Research grant veto powers need guidance, Australian scholars say

Researchers press for ministerial code of conduct amid fears that latest political intervention may never be resolved

May 20, 2021
A surfer walks past the entrance to the car park to Bondi Beach which is blocked as a metaphor for research grant veto powers need guidance, say scholars
Source: Getty

Australian researchers want a code of conduct to govern ministerial vetoes of research funding decisions amid accelerating political interventions in the awarding of grants.

Hundreds of scholars in Australia and elsewhere have signed a petition urging research bodies and politicians to develop a charter to “inform and support” the education minister’s discretion over Australian Research Council (ARC) funding recommendations. It comes after a series of intercessions that emerged over the past 30 months caused at least 18 projects to be scrapped or inexplicably delayed, in the first known incidents of their kind since 2006.

In the latest case, education minister Alan Tudge has failed to make a decision on two humanities research grant recommendations for almost four months despite approving 65 other grants from the same funding round in March.

A government senator was unable to explain the delay to a Senate estimates committee in late March. On 11 May the ARC told the committee that Mr Tudge was still “considering” the applications. Times Higher Education sought an update from his office, which did not respond.

In December, THE revealed that Mr Tudge’s predecessor, Dan Tehan, had rejected five ARC grant recommendations on undisclosed security grounds. Mr Tehan’s predecessor, Simon Birmingham, covertly vetoed 11 humanities research grants in 2017, later tweeting that most taxpayers would not want their money expended on projects like “Post orientalist arts of the Strait of Gibraltar”.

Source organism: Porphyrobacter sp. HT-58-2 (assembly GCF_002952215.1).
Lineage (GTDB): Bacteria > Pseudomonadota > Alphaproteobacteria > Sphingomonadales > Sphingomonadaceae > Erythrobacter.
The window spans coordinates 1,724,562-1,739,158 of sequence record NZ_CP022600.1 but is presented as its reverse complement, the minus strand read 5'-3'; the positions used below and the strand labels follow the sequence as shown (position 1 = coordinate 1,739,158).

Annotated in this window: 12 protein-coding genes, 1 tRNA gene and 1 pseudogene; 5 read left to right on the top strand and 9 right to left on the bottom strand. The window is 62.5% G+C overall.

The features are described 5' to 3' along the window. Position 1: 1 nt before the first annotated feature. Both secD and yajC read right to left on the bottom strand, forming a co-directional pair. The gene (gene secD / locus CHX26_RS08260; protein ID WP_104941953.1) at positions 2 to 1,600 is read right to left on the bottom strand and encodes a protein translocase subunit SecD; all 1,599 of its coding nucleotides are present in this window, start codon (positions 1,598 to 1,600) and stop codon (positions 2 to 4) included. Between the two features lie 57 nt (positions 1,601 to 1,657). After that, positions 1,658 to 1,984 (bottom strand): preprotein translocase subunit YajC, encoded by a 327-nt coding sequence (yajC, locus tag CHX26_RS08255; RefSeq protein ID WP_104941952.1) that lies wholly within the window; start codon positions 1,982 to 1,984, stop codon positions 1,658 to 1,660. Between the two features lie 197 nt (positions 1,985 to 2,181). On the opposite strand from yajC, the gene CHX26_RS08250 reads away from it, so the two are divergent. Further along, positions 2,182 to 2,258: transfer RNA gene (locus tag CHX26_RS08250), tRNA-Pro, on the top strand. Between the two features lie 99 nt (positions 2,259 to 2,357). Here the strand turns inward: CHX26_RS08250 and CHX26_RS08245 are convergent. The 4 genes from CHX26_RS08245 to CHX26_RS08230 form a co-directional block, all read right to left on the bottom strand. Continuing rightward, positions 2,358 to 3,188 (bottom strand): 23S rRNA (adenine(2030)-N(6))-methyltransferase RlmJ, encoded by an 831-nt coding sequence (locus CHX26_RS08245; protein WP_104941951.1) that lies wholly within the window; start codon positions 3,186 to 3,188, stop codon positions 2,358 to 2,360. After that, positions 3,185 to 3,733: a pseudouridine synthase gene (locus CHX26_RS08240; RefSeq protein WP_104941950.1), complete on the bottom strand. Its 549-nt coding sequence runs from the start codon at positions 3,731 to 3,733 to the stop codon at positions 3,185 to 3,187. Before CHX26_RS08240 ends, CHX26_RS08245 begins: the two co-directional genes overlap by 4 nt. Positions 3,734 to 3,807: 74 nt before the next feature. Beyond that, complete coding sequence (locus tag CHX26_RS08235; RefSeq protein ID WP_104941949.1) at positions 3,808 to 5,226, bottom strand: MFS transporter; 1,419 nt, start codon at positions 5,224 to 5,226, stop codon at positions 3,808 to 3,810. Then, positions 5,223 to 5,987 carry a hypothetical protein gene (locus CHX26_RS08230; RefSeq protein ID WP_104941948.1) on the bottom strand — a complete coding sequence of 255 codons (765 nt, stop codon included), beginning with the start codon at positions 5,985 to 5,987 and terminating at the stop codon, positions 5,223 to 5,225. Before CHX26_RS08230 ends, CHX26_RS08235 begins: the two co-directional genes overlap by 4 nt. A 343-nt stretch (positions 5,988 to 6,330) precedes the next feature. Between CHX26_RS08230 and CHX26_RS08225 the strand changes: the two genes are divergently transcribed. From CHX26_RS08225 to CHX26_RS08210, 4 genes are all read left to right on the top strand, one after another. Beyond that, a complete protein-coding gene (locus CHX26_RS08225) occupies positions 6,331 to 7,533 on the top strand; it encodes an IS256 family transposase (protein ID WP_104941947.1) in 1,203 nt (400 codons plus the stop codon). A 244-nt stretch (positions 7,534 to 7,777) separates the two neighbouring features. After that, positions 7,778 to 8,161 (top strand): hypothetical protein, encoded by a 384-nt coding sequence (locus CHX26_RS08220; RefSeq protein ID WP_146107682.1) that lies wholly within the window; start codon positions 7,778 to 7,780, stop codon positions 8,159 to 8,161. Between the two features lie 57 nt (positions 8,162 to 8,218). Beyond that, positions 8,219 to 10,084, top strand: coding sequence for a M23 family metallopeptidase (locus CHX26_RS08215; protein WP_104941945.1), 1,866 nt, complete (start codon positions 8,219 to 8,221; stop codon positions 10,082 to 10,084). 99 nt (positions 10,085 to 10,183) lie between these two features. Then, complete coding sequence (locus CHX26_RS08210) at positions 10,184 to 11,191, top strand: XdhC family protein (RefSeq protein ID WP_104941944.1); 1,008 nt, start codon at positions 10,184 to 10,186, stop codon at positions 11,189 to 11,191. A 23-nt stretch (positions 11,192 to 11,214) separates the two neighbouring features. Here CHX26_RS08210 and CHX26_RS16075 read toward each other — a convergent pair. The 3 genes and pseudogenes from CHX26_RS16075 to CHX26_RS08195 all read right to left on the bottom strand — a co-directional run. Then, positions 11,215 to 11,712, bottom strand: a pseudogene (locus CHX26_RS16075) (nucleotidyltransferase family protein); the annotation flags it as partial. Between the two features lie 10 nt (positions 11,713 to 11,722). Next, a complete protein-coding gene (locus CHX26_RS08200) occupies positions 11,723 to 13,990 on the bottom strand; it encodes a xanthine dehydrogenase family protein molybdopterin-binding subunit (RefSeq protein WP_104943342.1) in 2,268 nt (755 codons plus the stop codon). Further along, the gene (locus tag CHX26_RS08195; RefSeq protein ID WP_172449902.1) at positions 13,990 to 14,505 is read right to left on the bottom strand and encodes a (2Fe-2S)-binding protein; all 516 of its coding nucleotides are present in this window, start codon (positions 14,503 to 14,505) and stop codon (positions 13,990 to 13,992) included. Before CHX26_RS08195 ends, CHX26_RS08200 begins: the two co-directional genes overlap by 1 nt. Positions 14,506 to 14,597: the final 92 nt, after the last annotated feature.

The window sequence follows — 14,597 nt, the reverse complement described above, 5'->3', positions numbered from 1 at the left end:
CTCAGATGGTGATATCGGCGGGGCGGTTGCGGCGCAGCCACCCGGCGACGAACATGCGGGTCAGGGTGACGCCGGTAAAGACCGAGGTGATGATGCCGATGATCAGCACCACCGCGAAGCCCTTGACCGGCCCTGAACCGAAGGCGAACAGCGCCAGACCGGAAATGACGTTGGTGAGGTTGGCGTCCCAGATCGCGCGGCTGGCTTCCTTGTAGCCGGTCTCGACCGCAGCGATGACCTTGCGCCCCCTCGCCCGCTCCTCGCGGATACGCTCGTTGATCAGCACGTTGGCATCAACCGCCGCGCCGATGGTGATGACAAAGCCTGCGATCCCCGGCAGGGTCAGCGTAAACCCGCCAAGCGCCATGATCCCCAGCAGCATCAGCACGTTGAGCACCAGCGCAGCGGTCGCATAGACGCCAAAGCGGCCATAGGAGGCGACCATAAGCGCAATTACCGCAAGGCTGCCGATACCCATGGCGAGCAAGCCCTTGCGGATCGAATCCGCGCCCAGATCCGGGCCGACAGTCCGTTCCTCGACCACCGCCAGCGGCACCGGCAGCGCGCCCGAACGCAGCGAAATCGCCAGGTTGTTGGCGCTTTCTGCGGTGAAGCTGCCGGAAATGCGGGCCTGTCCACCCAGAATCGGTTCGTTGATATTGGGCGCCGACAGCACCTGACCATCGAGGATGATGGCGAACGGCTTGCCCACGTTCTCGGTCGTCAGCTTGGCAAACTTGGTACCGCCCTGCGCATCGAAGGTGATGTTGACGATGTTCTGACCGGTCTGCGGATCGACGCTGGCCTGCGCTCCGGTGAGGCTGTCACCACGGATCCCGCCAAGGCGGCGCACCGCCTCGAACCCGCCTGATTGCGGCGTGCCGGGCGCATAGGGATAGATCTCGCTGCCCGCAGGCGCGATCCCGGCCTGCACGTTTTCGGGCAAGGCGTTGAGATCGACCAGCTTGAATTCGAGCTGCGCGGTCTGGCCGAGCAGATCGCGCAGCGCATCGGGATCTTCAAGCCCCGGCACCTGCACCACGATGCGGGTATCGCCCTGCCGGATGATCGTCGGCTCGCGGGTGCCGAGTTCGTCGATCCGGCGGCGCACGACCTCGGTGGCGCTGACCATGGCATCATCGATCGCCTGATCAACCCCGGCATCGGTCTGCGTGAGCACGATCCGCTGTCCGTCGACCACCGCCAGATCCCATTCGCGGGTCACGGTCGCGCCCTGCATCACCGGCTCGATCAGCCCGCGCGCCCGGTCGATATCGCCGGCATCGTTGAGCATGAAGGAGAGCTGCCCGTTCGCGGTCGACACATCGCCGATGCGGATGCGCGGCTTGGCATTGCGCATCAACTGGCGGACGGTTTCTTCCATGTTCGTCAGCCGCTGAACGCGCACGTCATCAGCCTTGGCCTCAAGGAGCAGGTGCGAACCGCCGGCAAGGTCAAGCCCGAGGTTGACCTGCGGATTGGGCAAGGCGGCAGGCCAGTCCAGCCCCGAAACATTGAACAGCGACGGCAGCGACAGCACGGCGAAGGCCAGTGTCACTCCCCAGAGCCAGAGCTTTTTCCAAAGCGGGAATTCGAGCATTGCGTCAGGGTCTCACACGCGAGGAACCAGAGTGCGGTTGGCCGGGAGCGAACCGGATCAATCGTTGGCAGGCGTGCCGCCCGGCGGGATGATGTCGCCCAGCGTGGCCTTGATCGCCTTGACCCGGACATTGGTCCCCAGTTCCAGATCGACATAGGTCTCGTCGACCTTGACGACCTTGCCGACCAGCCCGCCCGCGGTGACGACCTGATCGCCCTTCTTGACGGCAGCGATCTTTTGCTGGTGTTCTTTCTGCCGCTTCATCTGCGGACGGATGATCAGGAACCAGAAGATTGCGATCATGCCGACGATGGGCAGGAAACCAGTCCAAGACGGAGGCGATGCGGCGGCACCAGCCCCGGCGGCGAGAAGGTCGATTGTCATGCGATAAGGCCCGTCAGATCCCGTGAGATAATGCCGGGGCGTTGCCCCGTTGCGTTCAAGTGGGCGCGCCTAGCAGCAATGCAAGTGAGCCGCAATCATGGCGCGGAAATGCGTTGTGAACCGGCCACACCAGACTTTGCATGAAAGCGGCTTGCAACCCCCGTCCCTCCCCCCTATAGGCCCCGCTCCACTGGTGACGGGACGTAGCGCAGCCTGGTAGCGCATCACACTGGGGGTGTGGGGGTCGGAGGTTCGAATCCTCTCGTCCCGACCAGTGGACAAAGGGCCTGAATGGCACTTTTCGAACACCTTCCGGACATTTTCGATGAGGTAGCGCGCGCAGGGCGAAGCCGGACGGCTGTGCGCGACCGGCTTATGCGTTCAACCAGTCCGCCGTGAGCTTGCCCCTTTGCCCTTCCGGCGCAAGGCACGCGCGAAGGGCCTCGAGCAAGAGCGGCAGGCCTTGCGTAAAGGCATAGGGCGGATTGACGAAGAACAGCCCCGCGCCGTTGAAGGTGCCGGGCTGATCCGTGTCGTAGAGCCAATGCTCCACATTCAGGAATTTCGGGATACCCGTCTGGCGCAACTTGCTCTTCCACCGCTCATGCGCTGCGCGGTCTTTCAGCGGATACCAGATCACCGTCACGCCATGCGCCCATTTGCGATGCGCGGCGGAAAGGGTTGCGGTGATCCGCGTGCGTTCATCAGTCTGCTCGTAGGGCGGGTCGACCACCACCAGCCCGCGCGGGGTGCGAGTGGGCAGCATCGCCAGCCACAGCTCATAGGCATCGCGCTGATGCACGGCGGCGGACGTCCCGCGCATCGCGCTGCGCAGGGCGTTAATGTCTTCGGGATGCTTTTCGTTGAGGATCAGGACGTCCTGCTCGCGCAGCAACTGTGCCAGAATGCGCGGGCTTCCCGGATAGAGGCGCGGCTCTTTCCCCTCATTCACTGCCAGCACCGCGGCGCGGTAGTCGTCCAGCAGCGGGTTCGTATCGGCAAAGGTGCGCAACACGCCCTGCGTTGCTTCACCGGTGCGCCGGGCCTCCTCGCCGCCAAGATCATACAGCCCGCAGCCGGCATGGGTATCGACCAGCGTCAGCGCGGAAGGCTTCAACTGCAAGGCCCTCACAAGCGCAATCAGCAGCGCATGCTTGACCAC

Greens education spokeswoman Mehreen Faruqi said the delays and vetoes undermined the ARC’s “rigorous, independent assessment process”, subjecting researchers to “immense” stress and uncertainty. “Research should be free from political interference, no matter who is in government,” she said.

The petition’s author, RMIT University media and communications professor Anna Hickey-Moody, said threat of ministerial veto was a “shadow that looms over academics” – particularly in the humanities, where it influenced how people conceived research projects and applied for grants. “The fact that people don’t want to upset the education minister is commonly discussed and part of everyday academic life,” she said.

Professor Hickey said so-called pub tests only seemed to be applied to humanities research, with laypeople never expected to be able to grasp biological science or genetic engineering projects “over a beer”. She said she knew the members of one of the research teams affected by the latest delay.

“It’s an incredibly distressing situation [that] really negatively impacts the lives of people to whom it happens. That is one of the reasons why we need a better way of facilitating the practice of ministerial veto,” she said.

ARC grants can make or break the careers of researchers who have little chance of securing tenured academic positions without them. Such people can spend a decade earning their doctorates and several years preparing grant applications that can exceed 150 pages.

One source said he suspected the delayed grants would “simply never be decided upon”. This limbo would prevent the researchers from applying again, with ARC rules banning the resubmission of projects still under consideration.

The ARC told Labor senator Kim Carr, who had asked about the five projects vetoed by Mr Tehan, that universities had been given “the opportunity to respond to the ARC regarding potential sensitivities prior to the minister making his decision”. But Mr Tehan’s office had not told the ARC of “any specific concerns” about the projects, it noted.

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Reader's comments (1)

I completely agree that it very dangerous and anti democratic to have pitical interference in academic research.


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